If you’re a bookkeeper, artificial intelligence (AI) is coming for your job. And paralegals shouldn’t get too comfortable either, because they’re not far behind.
The good news, according to Jane Oates, the president of WorkingNation, is AI will create as many jobs as it replaces, if not more.
Data show automation is happening at an incredible rate, Oates said, adding that orders for industrial robots increased 19% in the second quarter of this year. In fact, industrial robots are now cheap enough that small businesses can have them.
“I was just at a small business in Massachusetts that had 150 employees and employed three robots,” Oates said. “The good news is it takes five people to keep those three robots running.”
That’s either really exciting or really scary, depending on your point of view. But from a policy perspective, it means we as a nation are teaching students skills that may well be obsolete by the time they hit the five-year anniversary of their first jobs.
Consider the way virtually every form of work today is augmented with technology that wasn’t even available when many of the people in the audience were still in high school. The landscapers who mow lawns and trim hedges now book their appointments online, Oates pointed out, and gig workers for companies like Uber are, in her words, married to their GPS.
“People have to understand whether they’re 6 years old or whether they’re 86, if they want to be in this workforce still, they’ve got to get digital skills, they’ve got to learn technology, or they’re just not going to make it in any job,” Oates said.
NJBIA has been advocating for the creation of a pipeline of skilled workers so employers will have the workforce they will need in the future. This morning’s The Future of Work event, held in conjunction with Einstein’s Alley, was dedicated to the details of figuring out how to fill that pipeline.
Oates, the event’s keynote speaker, offered a sobering assessment of how much further New Jersey has to go, even as she extolled the state’s workforce development initiatives as among the best in the country. For example, New Jersey’s Community College Consortium for Workforce and Economic Development and Career Tech NJ (vocational and technical education school districts) are unique.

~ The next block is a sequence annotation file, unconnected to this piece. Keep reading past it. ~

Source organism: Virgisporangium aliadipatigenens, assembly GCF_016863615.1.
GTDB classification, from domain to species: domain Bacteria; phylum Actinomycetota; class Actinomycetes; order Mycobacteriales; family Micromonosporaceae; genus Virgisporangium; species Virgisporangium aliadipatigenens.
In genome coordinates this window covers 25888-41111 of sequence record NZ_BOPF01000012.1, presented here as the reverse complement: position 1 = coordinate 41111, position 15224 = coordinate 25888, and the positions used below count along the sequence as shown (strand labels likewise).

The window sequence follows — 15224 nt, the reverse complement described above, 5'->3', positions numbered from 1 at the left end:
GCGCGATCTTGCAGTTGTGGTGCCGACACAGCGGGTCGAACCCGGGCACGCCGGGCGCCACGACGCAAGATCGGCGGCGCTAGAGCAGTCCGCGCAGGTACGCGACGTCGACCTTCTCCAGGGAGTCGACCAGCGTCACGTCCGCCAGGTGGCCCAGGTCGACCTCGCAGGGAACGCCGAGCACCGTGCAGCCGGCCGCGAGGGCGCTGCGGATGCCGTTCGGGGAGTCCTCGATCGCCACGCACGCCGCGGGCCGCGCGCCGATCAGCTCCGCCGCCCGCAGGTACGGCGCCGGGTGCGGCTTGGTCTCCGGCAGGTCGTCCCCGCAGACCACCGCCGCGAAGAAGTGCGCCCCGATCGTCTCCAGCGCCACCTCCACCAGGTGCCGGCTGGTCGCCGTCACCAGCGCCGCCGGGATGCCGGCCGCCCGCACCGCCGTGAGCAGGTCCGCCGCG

That’s good news, because dealing with the challenges and opportunities that technological advancement presents is not going to get any easier.
“We have never been changing as fast as we have as of today, and tomorrow, it’s going to get faster,” Oates said.
To be successful, New Jersey needs more businesses to get involved with government training programs and developing curricula for colleges and even high schools and middle schools, NJBIA President and CEO Michele Siekerka said in her remarks.
“Academia and government can’t figure it out over here without you, and you can’t sit on the sidelines and say, ‘this is the talented workforce I need’ without being in the game,” she said.
Katherine Kish, executive director of Einstein’s Alley, pointed out that the news of the day is Google’s breakthrough in quantum computing announced today, potentially increasing computer speeds well beyond what’s available now. It begs the question: What’s the future for us?
“The day-to-day nature of work could change for nearly everyone as intelligent machines become fixtures in the American workplace,” Kish said in her opening remarks. “So as business leaders, policymakers and educators, we will need to work together to chart a new course.”